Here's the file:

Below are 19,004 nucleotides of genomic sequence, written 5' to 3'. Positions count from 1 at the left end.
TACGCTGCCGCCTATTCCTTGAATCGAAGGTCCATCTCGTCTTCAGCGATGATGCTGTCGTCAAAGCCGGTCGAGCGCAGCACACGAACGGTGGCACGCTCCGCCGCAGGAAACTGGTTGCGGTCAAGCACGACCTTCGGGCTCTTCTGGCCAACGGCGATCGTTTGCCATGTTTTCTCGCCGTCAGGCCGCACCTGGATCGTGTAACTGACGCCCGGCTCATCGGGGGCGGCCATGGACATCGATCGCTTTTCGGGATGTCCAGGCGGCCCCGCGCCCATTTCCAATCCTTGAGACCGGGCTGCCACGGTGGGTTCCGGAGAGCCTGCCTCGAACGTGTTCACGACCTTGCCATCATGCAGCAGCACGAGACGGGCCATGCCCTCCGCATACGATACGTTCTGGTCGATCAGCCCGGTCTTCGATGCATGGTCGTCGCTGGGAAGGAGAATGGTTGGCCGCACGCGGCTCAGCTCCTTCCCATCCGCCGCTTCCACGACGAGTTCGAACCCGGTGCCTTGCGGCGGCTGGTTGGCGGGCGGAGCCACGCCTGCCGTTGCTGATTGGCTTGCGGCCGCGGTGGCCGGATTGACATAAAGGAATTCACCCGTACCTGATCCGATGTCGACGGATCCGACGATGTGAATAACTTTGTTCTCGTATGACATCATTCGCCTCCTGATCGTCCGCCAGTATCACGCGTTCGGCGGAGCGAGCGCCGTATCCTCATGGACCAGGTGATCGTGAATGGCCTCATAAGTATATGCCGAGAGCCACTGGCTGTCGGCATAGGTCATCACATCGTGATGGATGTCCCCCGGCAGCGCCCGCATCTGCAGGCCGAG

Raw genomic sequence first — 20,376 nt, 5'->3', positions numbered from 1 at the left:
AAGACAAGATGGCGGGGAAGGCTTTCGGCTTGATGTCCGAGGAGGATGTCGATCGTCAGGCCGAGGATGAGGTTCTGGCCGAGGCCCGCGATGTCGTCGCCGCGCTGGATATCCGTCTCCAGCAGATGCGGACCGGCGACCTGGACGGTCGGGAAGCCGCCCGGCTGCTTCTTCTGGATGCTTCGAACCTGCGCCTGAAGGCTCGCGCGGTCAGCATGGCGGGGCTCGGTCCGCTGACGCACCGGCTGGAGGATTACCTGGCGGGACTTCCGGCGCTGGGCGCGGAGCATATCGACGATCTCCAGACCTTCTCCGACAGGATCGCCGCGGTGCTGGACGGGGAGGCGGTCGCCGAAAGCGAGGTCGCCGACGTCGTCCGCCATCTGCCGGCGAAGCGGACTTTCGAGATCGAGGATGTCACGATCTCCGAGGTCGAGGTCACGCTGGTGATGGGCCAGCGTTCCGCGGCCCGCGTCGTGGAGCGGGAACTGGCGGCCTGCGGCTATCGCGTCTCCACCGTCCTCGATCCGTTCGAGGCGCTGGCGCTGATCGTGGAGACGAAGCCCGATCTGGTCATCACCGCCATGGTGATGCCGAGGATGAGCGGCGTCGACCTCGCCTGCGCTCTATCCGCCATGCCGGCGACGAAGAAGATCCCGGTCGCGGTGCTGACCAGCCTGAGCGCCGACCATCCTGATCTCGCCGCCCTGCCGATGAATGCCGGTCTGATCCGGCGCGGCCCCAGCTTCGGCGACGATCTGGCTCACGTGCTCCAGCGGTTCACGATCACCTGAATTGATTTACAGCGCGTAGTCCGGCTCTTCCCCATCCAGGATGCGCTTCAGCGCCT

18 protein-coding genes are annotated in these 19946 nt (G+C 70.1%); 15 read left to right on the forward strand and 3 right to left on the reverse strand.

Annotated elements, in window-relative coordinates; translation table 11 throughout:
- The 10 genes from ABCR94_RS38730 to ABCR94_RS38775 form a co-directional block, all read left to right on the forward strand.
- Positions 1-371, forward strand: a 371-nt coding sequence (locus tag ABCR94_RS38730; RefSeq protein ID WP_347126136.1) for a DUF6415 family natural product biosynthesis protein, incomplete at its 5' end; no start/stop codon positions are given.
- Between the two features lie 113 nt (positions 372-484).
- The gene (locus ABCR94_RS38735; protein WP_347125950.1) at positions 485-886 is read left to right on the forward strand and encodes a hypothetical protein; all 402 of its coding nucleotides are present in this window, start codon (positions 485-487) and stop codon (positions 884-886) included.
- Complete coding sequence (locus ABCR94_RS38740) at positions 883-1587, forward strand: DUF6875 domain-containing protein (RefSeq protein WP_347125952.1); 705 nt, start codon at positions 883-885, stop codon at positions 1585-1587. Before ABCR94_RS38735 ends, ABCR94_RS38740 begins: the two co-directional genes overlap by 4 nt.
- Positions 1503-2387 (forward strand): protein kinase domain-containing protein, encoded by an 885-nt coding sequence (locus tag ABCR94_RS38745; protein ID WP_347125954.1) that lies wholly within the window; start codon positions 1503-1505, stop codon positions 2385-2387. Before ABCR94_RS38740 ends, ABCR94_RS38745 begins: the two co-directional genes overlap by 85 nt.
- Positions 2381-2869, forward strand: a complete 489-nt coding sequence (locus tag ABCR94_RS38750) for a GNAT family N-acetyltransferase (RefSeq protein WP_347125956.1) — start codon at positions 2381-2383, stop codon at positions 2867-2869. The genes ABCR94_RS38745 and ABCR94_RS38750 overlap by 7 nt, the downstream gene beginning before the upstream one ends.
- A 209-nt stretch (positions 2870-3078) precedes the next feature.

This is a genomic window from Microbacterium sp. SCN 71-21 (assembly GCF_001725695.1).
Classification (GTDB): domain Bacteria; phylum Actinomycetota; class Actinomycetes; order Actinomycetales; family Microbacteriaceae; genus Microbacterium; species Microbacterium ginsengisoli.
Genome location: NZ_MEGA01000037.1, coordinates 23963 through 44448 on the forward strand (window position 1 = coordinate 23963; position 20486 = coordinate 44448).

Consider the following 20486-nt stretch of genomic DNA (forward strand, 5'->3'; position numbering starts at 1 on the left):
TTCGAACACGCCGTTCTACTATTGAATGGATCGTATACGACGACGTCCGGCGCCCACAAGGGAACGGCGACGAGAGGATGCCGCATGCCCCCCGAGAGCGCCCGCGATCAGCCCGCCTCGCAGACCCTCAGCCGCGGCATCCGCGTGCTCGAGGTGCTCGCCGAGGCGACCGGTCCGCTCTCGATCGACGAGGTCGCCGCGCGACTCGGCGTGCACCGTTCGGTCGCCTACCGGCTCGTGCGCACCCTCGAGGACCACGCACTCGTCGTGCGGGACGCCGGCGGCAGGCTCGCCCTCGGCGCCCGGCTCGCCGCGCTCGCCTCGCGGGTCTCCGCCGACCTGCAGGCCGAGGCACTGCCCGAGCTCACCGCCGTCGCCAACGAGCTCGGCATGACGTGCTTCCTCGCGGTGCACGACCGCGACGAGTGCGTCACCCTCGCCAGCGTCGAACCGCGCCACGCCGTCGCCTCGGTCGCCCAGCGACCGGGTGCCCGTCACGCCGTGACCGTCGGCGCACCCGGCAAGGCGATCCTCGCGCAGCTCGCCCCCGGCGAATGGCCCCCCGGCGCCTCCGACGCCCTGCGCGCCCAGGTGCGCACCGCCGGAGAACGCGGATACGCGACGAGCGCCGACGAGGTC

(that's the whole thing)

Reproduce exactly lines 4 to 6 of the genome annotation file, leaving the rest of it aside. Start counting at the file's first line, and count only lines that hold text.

AAGACAAGATGGCGGGGAAGGCTTTCGGCTTGATGTCCGAGGAGGATGTCGATCGTCAGGCCGAGGATGAGGTTCTGGCCGAGGCCCGCGATGTCGTCGCCGCGCTGGATATCCGTCTCCAGCAGATGCGGACCGGCGACCTGGACGGTCGGGAAGCCGCCCGGCTGCTTCTTCTGGATGCTTCGAACCTGCGCCTGAAGGCTCGCGCGGTCAGCATGGCGGGGCTCGGTCCGCTGACGCACCGGCTGGAGGATTACCTGGCGGGACTTCCGGCGCTGGGCGCGGAGCATATCGACGATCTCCAGACCTTCTCCGACAGGATCGCCGCGGTGCTGGACGGGGAGGCGGTCGCCGAAAGCGAGGTCGCCGACGTCGTCCGCCATCTGCCGGCGAAGCGGACTTTCGAGATCGAGGATGTCACGATCTCCGAGGTCGAGGTCACGCTGGTGATGGGCCAGCGTTCCGCGGCCCGCGTCGTGGAGCGGGAACTGGCGGCCTGCGGCTATCGCGTCTCCACCGTCCTCGATCCGTTCGAGGCGCTGGCGCTGATCGTGGAGACGAAGCCCGATCTGGTCATCACCGCCATGGTGATGCCGAGGATGAGCGGCGTCGACCTCGCCTGCGCTCTATCCGCCATGCCGGCGACGAAGAAGATCCCGGTCGCGGTGCTGACCAGCCTGAGCGCCGACCATCCTGATCTCGCCGCCCTGCCGATGAATGCCGGTCTGATCCGGCGCGGCCCCAGCTTCGGCGACGATCTGGCTCACGTGCTCCAGCGGTTCACGATCACCTGAATTGATTTACAGCGCGTAGTCCGGCTCTTCCCCATCCAGGATGCGCTTCAGCGCCT

18 protein-coding genes are annotated in these 19946 nt (G+C 70.1%); 15 read left to right on the forward strand and 3 right to left on the reverse strand.

Annotated elements, in window-relative coordinates; translation table 11 throughout: